More on the legal aid saga – see below for a Guardian article from last week (sorry – I missed it first time around) about a new fund of £20m to protect law centres from closure in the wake of the legal aid cutbacks.  Surely it would be better to think through the impact of the bill carefully – including the knock on effect on other departments’ budgets – and then work out how to respond.  I don’t see how £20m bridges the gap?

Ken Clarke announces £20m fund after criticism of legal aid cuts

Justice secretary says Lady Hale warned against cuts because she ‘misunderstood’ proposals on legal aid and sentencing

protesters ken clarke

Sound Off For Justice protests against Ken Clarke in Westminster on 29 June. Photograph:

A £20m fund is to be created to help law centres and advice services threatened by the government’s plan to cut legal aid, the justice secretary has announced.

This U-turn on funding came as Ken Clarke fought to defend proposals in his legal aid and sentencing bill at the second reading, including proposals to cut £350m out of the justice ministry’s annual £2.1bn legal aid budget.

Asked about criticism of his policy this week from Lady Hale, the supreme court justice, Clarke accused her of having “misunderstood the effect of our proposals”, and suggested he would meet her.

In a speech to the Law Society on Monday night, Lady Hale warned that cuts to legal aid would have a “disproportionate effect upon the poorest and most vulnerable in society”.

In the Commons, Clarke insisted he had a “high regard” for the only woman judge on the supreme court, but added: “I’m surprised by her response. I think … that the honourable lady has misunderstood the effect of the proposals or misunderstood why we are doing it.”

On Tuesday, the Law Centres Federation claimed that 18 out of 52 centres in England and Wales were likely to close as a result of cuts to legal aid.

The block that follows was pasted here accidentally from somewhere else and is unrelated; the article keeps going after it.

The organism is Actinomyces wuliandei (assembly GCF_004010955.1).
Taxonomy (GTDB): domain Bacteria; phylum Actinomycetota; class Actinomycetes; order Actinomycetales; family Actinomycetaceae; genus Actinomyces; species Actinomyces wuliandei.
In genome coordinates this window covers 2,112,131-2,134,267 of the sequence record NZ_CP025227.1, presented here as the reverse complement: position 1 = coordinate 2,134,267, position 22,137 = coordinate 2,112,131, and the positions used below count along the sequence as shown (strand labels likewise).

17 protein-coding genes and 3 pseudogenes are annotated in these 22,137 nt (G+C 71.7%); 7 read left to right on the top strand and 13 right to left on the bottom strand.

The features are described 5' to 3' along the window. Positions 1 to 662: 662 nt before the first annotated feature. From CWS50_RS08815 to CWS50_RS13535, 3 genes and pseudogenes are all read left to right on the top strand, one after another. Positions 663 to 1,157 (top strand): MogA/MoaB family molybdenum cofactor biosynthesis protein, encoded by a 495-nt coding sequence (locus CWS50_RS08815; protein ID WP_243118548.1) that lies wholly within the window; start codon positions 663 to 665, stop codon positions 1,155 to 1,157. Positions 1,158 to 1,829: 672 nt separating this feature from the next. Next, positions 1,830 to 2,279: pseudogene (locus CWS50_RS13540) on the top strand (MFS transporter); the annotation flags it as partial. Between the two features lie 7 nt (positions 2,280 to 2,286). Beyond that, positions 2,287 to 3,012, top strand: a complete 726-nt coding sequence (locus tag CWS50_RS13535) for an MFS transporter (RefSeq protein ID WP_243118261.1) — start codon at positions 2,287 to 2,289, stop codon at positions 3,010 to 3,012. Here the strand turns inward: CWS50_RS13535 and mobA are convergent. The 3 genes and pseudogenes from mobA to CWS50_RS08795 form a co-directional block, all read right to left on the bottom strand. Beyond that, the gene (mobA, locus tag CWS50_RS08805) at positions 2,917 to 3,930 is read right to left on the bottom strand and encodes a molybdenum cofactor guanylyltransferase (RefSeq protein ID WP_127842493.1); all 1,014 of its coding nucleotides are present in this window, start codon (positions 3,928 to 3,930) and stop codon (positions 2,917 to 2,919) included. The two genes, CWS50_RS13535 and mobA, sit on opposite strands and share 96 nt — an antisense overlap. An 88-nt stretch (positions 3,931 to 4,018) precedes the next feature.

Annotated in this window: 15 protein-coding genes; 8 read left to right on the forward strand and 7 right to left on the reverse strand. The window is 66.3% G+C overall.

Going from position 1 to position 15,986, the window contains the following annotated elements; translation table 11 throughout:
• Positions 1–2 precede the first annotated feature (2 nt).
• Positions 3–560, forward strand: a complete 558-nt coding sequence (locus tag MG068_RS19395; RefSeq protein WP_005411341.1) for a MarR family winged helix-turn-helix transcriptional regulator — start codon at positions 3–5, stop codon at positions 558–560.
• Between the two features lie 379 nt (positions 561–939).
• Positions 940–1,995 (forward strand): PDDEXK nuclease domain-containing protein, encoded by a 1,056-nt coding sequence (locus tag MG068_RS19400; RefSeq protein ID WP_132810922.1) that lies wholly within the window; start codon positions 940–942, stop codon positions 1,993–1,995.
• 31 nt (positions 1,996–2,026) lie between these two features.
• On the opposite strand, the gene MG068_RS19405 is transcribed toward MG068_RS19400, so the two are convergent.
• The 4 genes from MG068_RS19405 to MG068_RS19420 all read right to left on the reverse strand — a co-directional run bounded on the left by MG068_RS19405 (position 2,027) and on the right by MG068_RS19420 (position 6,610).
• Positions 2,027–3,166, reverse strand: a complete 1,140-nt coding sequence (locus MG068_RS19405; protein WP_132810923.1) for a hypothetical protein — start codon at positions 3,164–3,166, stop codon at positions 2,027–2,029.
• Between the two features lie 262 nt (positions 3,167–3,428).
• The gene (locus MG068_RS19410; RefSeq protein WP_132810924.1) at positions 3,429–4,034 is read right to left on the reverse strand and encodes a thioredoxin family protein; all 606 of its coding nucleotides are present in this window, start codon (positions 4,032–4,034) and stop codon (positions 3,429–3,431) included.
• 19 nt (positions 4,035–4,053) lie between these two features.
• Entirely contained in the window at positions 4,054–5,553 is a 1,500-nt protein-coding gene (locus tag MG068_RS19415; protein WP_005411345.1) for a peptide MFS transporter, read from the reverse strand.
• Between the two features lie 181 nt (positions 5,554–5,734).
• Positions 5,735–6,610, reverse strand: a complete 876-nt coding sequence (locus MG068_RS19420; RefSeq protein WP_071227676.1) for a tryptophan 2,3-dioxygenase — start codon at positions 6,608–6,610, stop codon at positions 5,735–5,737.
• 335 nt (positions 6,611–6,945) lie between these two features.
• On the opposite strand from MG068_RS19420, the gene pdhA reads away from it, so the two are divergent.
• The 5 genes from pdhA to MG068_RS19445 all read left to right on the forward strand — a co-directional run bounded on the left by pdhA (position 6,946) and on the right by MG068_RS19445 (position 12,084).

Clarke’s promise of £20m this year to help “not-for-profit” neighbourhood advice and law centres appears to be a response to such fears. Many centres derived their income from other sources, Clarke insisted.

On clause 12 – the government’s plan to make entitlement to legal advice for those detained in police stations subject to a means test – Clarke suggested it would be reviewed during the passage of the bill.

The justice secretary also said he may consider banning referral fees paid by lawyers in car accident and personal injury cases.

Responding for Labour, the shadow justice secretary, Sadiq Khan, claimed the government’s proposals to cut legal aid would result in “the whole country becoming an advice desert”.

Criticising the proposals before the £20m fund was announced, Citizens Advice said: “The proposals will result in significant falls in the estimated income of Citizens Advice bureaux in England and Wales, and will be potentially destabilising to many bureaux.

“The scope changes, applied to existing arrangements, would reduce legal aid income from £25.7m to £5.4m, with the consequent loss of specialist services. However, our modelling also suggests that not-for-profit contracts would cease to be financially viable at this remaining level of funding.”

In the wake of the proposals, Citizans’ Advice chief executive, Gillan Guy, said: “We welcome the government’s recognition of the vital role advice agencies play in resolving problems that put people’s homes, jobs and livelihoods at risk.

But Citizens’ Advice remains very concerned about the legal aid bill. What’s left of civil legal aid will be inaccessible for too many people and unworkable for too many advice providers.”

Welcoming the decision to consider banning referral fees, John Spencer, a solicitor who has campaigned against them, said: “I am thrilled that many legislators have finally woken up to the fact that referral fees are the rotten core of dysfunction in the personal injury market in this country.

“Referral fees introduce perverse commercial incentives into the market and clearly open the door to potential profiteering, not only from introducers of work such as insurers and claims management companies, but also for ancillary services related to each claim such as medical and mobility services.”

• This article has been amended to update comments from the Citizens’ Advice Bureau

July 4, 2011

Law and Lawyers: For how long can the Police hold me?

The ObiterJ blog has a clear and comprehensible summary of the recent decision by the High Court apparently to reverse 25 years of accepted practice in relation to calculating the amount of expired bail time.  The Guardian reports that an application has been made to the Supreme Court to stay this judgment by means of a private hearing today – 4th July.  It seems extraordinary that we could have worked with one interpretation for so long – and now a decision made by a District Judge, and upheld by the High Court reverses all of that.  It will obviously need to be resolved quickly.

Law and Lawyers: For how long can the Police hold me?.